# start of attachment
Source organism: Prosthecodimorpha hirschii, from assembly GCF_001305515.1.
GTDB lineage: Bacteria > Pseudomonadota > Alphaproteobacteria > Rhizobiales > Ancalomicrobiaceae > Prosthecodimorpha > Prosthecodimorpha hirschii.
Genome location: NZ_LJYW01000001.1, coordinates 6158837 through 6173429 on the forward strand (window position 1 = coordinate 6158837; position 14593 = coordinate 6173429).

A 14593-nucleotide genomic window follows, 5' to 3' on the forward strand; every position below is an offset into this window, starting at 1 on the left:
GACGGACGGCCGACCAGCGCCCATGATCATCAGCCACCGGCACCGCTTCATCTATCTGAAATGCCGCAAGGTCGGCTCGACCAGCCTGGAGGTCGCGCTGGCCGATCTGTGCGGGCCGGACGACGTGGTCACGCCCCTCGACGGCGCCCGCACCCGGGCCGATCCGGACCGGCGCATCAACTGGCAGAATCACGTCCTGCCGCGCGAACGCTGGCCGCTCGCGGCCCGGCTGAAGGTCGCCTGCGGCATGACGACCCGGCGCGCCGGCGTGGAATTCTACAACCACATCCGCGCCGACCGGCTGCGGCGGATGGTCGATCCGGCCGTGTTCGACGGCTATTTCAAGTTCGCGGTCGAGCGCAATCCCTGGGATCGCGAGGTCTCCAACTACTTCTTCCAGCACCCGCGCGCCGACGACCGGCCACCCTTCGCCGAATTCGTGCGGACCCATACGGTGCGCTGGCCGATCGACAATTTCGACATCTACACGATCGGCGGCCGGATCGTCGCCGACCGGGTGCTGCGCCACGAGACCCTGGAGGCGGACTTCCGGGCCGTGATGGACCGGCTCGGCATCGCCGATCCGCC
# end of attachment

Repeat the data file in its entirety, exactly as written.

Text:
Source organism: Prosthecodimorpha hirschii, from assembly GCF_001305515.1.
GTDB lineage: Bacteria > Pseudomonadota > Alphaproteobacteria > Rhizobiales > Ancalomicrobiaceae > Prosthecodimorpha > Prosthecodimorpha hirschii.
Genome location: NZ_LJYW01000001.1, coordinates 6158837 through 6173429 on the forward strand (window position 1 = coordinate 6158837; position 14593 = coordinate 6173429).

A 14593-nucleotide genomic window follows, 5' to 3' on the forward strand; every position below is an offset into this window, starting at 1 on the left:
GACGGACGGCCGACCAGCGCCCATGATCATCAGCCACCGGCACCGCTTCATCTATCTGAAATGCCGCAAGGTCGGCTCGACCAGCCTGGAGGTCGCGCTGGCCGATCTGTGCGGGCCGGACGACGTGGTCACGCCCCTCGACGGCGCCCGCACCCGGGCCGATCCGGACCGGCGCATCAACTGGCAGAATCACGTCCTGCCGCGCGAACGCTGGCCGCTCGCGGCCCGGCTGAAGGTCGCCTGCGGCATGACGACCCGGCGCGCCGGCGTGGAATTCTACAACCACATCCGCGCCGACCGGCTGCGGCGGATGGTCGATCCGGCCGTGTTCGACGGCTATTTCAAGTTCGCGGTCGAGCGCAATCCCTGGGATCGCGAGGTCTCCAACTACTTCTTCCAGCACCCGCGCGCCGACGACCGGCCACCCTTCGCCGAATTCGTGCGGACCCATACGGTGCGCTGGCCGATCGACAATTTCGACATCTACACGATCGGCGGCCGGATCGTCGCCGACCGGGTGCTGCGCCACGAGACCCTGGAGGCGGACTTCCGGGCCGTGATGGACCGGCTCGGCATCGCCGATCCGCC